As students go farther and farther into their exploration of cyberspace, powerful digital citizenship lessons such as these will serve them well.

My collection of Digital Citizenship resources can be found here, or check out Julie’s blog!

Melissa McDonald is the School Library Media Specialist at Flower Hill Elementary School in Gaithersburg, Maryland, and is the author of the blog, The Creative Librarian – Adventures in School Librarianship.


“Libraries really are the gates to the future.” ~Neil Gaiman

I just returned from the MASL (Maryland Association for School Librarians) annual conference and it is always so nice to spend a day focused on what we do best – sharing information!

In my e-mail this morning was a link to a fabulous article about the prolific and talented author Neil Gaiman.   I am attaching the link to his lecture for The Reading Agency, but wanted to include some of his quotes, in case you don’t have time to read the whole article!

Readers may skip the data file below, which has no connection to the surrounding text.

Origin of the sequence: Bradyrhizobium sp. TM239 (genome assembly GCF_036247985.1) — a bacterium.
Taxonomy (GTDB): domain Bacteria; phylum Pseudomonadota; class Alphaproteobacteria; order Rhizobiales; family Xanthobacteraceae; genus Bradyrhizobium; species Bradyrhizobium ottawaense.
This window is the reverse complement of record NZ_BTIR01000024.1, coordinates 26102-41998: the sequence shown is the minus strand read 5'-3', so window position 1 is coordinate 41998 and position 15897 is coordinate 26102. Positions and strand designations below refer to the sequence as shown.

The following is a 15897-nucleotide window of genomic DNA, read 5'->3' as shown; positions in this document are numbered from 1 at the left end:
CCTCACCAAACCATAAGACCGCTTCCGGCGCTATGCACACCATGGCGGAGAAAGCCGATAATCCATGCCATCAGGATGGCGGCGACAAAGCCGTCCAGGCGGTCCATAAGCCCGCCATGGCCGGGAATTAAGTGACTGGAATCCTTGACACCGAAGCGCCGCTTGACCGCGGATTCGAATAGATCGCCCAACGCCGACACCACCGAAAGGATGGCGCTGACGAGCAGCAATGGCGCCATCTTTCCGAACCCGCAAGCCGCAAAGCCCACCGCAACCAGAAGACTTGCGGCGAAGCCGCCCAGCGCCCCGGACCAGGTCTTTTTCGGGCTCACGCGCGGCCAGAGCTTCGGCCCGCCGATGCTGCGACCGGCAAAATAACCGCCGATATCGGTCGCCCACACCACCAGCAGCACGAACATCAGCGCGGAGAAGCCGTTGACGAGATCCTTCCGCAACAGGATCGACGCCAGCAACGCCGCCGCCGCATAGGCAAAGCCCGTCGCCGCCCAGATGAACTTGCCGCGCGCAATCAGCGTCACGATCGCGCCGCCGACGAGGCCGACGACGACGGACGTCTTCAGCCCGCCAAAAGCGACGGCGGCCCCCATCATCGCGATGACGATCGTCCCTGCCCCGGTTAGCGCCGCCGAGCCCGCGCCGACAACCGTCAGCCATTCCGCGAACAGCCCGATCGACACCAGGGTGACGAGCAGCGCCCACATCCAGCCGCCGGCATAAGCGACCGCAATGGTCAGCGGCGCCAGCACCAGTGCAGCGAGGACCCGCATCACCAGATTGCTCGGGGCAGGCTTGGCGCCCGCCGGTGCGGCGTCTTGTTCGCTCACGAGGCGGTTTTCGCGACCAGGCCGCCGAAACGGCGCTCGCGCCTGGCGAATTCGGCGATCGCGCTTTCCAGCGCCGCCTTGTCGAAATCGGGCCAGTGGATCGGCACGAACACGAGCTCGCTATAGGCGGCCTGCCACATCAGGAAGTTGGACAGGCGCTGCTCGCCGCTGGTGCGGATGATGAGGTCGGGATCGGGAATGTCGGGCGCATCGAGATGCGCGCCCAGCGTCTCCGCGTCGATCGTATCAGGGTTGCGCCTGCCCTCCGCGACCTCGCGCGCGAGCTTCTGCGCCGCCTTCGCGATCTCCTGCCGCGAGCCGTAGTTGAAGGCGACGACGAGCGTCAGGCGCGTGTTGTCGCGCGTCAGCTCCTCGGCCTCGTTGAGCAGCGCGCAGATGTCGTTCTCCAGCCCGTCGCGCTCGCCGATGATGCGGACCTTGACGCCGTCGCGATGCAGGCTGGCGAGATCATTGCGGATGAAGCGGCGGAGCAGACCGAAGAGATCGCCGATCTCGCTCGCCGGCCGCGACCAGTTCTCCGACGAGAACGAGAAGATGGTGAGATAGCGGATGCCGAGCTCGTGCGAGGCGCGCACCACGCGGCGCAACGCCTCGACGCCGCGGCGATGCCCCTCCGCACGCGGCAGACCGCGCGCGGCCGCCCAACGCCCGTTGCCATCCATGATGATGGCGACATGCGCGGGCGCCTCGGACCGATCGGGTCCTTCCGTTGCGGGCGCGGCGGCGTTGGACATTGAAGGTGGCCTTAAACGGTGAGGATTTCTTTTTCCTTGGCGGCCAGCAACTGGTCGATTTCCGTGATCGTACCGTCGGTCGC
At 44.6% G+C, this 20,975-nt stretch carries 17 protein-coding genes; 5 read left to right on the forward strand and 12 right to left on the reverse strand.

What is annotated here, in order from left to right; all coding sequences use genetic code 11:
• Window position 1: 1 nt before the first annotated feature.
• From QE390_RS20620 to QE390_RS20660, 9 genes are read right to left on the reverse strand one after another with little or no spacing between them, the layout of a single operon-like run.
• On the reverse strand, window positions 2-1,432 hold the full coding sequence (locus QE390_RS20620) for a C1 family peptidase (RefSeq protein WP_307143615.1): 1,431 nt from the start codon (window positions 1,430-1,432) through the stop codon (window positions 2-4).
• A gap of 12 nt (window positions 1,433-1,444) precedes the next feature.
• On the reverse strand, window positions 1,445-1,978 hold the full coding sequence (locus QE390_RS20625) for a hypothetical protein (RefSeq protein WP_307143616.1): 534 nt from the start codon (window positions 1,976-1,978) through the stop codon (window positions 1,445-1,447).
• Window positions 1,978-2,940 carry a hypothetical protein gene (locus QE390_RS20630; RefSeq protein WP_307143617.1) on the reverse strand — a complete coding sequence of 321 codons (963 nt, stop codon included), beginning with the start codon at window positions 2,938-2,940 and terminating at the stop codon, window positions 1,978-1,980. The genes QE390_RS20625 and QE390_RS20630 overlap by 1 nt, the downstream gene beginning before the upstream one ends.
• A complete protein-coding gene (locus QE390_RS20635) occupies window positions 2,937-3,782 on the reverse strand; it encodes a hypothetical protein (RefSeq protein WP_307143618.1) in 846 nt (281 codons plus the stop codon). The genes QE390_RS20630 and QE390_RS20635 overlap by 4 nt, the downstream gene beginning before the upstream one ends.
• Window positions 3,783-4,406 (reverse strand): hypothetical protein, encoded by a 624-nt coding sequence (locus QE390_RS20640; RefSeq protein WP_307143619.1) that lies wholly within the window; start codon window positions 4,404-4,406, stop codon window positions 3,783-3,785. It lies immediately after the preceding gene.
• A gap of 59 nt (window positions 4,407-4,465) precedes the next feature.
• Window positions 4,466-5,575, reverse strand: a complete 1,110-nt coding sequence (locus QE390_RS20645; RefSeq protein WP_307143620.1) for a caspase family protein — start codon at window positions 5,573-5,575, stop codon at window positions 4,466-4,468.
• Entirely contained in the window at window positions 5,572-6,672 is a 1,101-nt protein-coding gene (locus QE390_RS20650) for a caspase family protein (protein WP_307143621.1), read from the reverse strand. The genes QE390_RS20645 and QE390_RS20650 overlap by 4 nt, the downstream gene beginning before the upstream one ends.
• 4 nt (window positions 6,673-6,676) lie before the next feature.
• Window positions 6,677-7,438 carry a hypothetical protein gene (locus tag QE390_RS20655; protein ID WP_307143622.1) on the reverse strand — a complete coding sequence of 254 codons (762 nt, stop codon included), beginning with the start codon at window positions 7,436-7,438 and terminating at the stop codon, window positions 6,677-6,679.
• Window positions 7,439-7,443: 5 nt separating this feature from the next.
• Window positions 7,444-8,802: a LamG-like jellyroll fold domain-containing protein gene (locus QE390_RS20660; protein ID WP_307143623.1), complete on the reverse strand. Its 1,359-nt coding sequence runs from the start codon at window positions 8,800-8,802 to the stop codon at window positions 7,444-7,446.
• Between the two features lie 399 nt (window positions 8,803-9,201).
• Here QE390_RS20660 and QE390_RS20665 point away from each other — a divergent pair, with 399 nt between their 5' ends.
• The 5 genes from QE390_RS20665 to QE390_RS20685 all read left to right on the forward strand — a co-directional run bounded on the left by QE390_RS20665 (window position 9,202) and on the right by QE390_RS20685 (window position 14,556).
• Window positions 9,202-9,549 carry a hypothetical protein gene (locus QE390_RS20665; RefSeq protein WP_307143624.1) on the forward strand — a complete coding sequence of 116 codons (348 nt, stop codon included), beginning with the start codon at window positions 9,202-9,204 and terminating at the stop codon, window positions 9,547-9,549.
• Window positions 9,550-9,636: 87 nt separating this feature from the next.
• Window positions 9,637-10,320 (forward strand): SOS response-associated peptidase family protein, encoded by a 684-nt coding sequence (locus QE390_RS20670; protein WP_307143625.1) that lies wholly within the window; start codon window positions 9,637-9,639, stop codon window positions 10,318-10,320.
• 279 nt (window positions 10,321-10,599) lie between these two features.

“Literacy is more important than ever it was, in this world of text and email, a world of written information. We need to read and write, we need global citizens who can read comfortably, comprehend what they are reading, understand nuance, and make themselves understood.” Our world is becoming smaller and smaller every day, and we need to teach our students how to become global citizens.

“A library is a place that is a repository of information and gives every citizen equal access to it.”  This is especially important to remember when we are school librarians in Title 1 schools – we are often our students’ only access to books.

“Books are the way that we communicate with the dead. The way that we learn lessons from those who are no longer with us, that humanity has built on itself, progressed, made knowledge incremental rather than something that has to be relearned, over and over.”

“I think we have responsibilities to the future. Responsibilities and obligations to children, to the adults those children will become, to the world they will find themselves inhabiting. All of us – as readers, as writers, as citizens – have obligations. I thought I’d try and spell out some of these obligations here.”

“I believe we have an obligation to read for pleasure, in private and in public places. If we read for pleasure, if others see us reading, then we learn, we exercise our imaginations. We show others that reading is a good thing.”